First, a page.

You likely will need a combination of tricks, and probably even a succession of them, to get rid of pigeons around your house. These pests are very determined. While objects such as fake owls, scarecrows and plastic snakes might work temporarily if you move them around often, the pigeons usually will figure out the ruse and return. Commercial pigeon control devices are available and work well, but they tend to be pricey. Some creative tricks and home remedies may be able to solve your problem.
Things You'll Need
- Bird netting
- Tacks, nails or screws
- Foam or plastic packing materials
- Old boxes
- Shiny objects such as old CDs
- Cord or string
- Rubber glove
- 6- to 12-inch section of PVC pipe
Make your yard as inhospitable to pigeons as you can. If you are feeding other wild birds, give them only thistle and black sunflower seeds, as pigeons won't eat these. Deprive the pests of any other food sources by keeping your garbage bins tightly covered and feeding your pets indoors. Remove any standing water, even birdbaths, and cover or empty pools that aren't being used. Block entrance areas wherever you can, using bird netting where feasible, as this is a highly effective tool.
Eliminate housing opportunities or render them unlivable. Remove any nests that you find. When the pigeons attempt to rebuild, remove those, too. These birds don't like having their nests disturbed, and since their nesting period is five months long, they'll be anxious to get their homestead established. When your property becomes too troublesome, they'll be forced to abandon it for a less hostile home site.
Make your own bird spikes, which are highly effective since pigeons don't like sitting on pincushions. Stick wooden barbeque skewers through pieces of leftover foam packing, or even plastic peanuts, and tape them into position. Carpet tack strips also work very well. You can make beds of nails out of old boxes by cutting the flaps off, turning them upside down and driving nails or screws through the bottoms. Tape the boxes to favored perching spots. Try using electrical or double-sided tape to affix the heads of thumbtacks pointy side up to odd or uneven objects where pigeons are fond of perching. Position the tacks close enough together that the vermin can't just sit down next to them.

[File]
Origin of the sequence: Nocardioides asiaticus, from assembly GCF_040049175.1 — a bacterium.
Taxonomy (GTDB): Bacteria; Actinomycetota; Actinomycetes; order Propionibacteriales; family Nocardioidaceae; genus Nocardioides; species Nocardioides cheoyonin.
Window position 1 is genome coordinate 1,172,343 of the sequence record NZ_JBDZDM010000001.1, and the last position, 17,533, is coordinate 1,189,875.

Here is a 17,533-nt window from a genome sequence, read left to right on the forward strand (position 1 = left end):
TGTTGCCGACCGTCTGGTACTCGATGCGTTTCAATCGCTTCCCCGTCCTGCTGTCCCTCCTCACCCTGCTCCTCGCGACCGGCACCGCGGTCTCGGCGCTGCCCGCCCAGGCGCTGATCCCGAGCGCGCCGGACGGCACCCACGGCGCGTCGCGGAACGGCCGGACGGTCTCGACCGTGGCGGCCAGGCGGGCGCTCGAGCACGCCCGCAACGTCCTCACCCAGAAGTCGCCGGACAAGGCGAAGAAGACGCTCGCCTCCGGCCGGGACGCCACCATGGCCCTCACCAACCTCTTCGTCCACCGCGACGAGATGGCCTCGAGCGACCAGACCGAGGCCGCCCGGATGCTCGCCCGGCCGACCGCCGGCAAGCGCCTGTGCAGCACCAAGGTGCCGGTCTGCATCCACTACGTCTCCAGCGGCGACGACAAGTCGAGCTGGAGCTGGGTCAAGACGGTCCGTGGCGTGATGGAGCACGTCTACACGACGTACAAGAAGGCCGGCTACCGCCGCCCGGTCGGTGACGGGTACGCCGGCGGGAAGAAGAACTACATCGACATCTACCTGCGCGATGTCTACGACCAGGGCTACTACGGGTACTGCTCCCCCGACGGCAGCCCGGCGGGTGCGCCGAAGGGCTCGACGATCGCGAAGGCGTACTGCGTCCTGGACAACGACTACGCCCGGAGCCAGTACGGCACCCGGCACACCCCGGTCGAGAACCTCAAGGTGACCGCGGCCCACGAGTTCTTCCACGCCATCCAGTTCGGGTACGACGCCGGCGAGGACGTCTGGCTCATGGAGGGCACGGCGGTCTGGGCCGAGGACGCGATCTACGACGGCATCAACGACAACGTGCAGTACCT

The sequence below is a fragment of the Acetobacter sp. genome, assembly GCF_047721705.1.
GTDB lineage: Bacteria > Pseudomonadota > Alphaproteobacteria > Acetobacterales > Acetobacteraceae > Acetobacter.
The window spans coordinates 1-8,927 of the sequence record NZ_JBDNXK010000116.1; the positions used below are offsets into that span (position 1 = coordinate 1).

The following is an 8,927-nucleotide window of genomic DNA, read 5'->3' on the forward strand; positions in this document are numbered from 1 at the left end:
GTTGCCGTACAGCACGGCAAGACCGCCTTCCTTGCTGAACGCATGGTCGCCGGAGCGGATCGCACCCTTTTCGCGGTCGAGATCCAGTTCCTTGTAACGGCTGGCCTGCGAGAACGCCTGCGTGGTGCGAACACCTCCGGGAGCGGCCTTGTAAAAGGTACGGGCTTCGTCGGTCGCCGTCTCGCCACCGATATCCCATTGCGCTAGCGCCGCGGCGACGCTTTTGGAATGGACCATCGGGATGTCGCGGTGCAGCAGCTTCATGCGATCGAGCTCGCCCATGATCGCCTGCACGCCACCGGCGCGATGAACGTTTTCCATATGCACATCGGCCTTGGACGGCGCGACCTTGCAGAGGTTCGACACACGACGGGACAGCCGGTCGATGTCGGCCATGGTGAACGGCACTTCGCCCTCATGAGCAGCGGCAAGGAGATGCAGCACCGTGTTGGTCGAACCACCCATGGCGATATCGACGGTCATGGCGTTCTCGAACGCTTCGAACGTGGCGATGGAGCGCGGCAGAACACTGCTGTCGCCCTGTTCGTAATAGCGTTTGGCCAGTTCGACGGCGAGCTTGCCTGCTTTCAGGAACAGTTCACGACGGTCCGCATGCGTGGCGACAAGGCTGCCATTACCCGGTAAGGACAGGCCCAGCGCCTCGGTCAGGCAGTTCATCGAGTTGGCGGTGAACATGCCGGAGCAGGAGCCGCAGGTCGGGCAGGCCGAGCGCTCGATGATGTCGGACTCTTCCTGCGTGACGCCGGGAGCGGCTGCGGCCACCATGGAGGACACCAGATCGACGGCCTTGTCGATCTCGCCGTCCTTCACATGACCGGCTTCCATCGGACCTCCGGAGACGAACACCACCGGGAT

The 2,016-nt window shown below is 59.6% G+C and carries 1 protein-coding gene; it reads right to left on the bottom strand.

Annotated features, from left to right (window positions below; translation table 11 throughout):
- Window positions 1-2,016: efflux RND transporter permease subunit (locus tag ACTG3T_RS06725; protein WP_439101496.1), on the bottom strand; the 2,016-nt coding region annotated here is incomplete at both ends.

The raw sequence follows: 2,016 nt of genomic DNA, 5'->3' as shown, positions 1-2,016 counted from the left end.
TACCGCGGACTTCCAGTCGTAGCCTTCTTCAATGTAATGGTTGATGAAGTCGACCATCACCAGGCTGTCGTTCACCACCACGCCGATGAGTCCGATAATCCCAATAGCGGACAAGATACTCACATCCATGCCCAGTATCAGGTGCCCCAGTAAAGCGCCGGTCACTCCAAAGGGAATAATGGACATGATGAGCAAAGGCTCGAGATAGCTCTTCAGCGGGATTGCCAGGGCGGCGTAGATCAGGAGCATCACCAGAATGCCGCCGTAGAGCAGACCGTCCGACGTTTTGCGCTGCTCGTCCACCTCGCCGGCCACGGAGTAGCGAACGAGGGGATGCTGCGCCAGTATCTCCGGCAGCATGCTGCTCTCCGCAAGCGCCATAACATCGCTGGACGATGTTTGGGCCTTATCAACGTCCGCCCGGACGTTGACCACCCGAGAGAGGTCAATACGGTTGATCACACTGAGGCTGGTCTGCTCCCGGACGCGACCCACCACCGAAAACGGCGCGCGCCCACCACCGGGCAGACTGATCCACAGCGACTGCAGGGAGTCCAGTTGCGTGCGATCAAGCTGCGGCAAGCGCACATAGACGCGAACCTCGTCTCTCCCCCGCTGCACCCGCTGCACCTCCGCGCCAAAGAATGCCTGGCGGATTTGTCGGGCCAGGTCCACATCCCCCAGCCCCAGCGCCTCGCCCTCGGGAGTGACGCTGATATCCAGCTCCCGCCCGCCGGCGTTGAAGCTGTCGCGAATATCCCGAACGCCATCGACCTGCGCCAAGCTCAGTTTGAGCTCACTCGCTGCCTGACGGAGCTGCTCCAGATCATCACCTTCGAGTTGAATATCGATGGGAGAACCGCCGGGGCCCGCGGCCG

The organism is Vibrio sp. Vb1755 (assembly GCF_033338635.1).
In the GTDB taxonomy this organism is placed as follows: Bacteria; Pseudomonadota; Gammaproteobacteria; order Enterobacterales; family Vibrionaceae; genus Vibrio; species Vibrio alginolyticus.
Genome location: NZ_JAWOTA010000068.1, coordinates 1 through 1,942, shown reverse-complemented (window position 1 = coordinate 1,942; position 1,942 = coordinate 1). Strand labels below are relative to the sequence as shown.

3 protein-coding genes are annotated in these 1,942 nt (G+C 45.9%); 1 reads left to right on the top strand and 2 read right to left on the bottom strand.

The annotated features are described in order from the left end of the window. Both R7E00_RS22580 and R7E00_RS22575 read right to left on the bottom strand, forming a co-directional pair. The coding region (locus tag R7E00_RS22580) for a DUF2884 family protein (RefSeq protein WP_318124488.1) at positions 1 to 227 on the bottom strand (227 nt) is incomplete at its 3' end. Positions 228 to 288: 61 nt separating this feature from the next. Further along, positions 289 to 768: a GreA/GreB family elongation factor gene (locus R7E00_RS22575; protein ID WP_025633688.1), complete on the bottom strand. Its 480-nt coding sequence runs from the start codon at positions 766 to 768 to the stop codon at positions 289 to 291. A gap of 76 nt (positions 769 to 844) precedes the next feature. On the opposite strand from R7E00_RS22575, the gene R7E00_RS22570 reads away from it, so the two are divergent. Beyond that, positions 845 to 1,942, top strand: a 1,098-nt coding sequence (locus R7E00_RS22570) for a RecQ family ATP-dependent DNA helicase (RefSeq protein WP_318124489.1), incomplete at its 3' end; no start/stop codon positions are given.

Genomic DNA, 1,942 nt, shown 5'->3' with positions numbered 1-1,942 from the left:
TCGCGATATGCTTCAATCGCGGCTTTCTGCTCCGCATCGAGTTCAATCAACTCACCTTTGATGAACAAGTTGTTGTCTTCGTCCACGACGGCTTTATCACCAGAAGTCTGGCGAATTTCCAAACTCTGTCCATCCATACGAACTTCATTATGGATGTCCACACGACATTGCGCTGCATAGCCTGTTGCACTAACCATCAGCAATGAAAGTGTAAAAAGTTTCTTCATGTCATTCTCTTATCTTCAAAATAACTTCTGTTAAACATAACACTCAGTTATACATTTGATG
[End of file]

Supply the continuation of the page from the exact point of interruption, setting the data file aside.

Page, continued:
Use double-sided tape to stick a row of old CDs to ledges, windowsills and porch rails. Many pigeons are repelled by the shiny objects. Or tie some CDs together in a row with cord or string so that they lie flat next to each other. Hang and dangle them from balconies, brackets or other problem areas where the breeze can move them around.
Cover affected areas completely with wide, commercial-grade, two-sided tape. These pests do not like sticky landing sites.
Shoot pigeons with nonlethal weapons such as a super-soaker water gun. The birds despise being drenched by these things, which sometimes are strong enough to knock them off a perch. You also can try shooing the birds away with a slingshot or wrist rocket. A homemade disposable glove gun works similarly, and, like a slingshot, is effective if you have the time to sit around and take potshots at pigeons. Cut a finger from a rubber glove and stretch about 1/2 inch of the opening over one end of a 6- to 12-inch piece of PVC pipe. Secure it with tape. Load a pebble into the open barrel, grasp it through the glove and stretch it back toward you. Ready, aim, fire!
Tips & Warnings
- Don't waste your time and effort on trapping and relocating pigeons. They have a powerful homing instinct. Even if you release them hundreds of miles away, they may beat you home.